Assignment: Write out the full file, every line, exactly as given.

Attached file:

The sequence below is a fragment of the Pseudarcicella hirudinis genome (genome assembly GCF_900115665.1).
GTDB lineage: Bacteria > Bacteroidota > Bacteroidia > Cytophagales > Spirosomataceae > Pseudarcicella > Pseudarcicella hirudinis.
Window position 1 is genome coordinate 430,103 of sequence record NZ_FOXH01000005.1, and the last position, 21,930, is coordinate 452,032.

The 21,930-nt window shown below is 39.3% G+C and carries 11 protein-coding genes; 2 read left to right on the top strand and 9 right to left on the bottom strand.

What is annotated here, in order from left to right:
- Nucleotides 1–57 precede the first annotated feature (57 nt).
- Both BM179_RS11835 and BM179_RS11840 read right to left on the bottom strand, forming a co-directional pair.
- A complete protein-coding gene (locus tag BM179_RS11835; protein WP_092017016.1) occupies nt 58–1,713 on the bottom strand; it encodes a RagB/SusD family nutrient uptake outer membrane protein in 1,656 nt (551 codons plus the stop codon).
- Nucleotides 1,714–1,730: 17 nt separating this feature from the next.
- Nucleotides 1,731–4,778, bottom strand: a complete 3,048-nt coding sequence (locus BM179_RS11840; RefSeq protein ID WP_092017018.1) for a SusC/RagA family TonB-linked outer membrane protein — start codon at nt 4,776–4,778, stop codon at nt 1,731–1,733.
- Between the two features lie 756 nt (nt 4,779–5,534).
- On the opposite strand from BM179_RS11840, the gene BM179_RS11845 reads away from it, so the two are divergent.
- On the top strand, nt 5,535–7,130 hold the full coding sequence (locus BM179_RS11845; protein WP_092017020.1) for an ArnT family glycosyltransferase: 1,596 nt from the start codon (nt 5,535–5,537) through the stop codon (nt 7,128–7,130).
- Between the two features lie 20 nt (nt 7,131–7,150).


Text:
The sequence below is a fragment of the Pseudarcicella hirudinis genome (genome assembly GCF_900115665.1).
GTDB lineage: Bacteria > Bacteroidota > Bacteroidia > Cytophagales > Spirosomataceae > Pseudarcicella > Pseudarcicella hirudinis.
Window position 1 is genome coordinate 430,103 of sequence record NZ_FOXH01000005.1, and the last position, 21,930, is coordinate 452,032.

The 21,930-nt window shown below is 39.3% G+C and carries 11 protein-coding genes; 2 read left to right on the top strand and 9 right to left on the bottom strand.

What is annotated here, in order from left to right:
- Nucleotides 1–57 precede the first annotated feature (57 nt).
- Both BM179_RS11835 and BM179_RS11840 read right to left on the bottom strand, forming a co-directional pair.
- A complete protein-coding gene (locus tag BM179_RS11835; protein WP_092017016.1) occupies nt 58–1,713 on the bottom strand; it encodes a RagB/SusD family nutrient uptake outer membrane protein in 1,656 nt (551 codons plus the stop codon).
- Nucleotides 1,714–1,730: 17 nt separating this feature from the next.
- Nucleotides 1,731–4,778, bottom strand: a complete 3,048-nt coding sequence (locus BM179_RS11840; RefSeq protein ID WP_092017018.1) for a SusC/RagA family TonB-linked outer membrane protein — start codon at nt 4,776–4,778, stop codon at nt 1,731–1,733.
- Between the two features lie 756 nt (nt 4,779–5,534).
- On the opposite strand from BM179_RS11840, the gene BM179_RS11845 reads away from it, so the two are divergent.
- On the top strand, nt 5,535–7,130 hold the full coding sequence (locus BM179_RS11845; protein WP_092017020.1) for an ArnT family glycosyltransferase: 1,596 nt from the start codon (nt 5,535–5,537) through the stop codon (nt 7,128–7,130).
- Between the two features lie 20 nt (nt 7,131–7,150).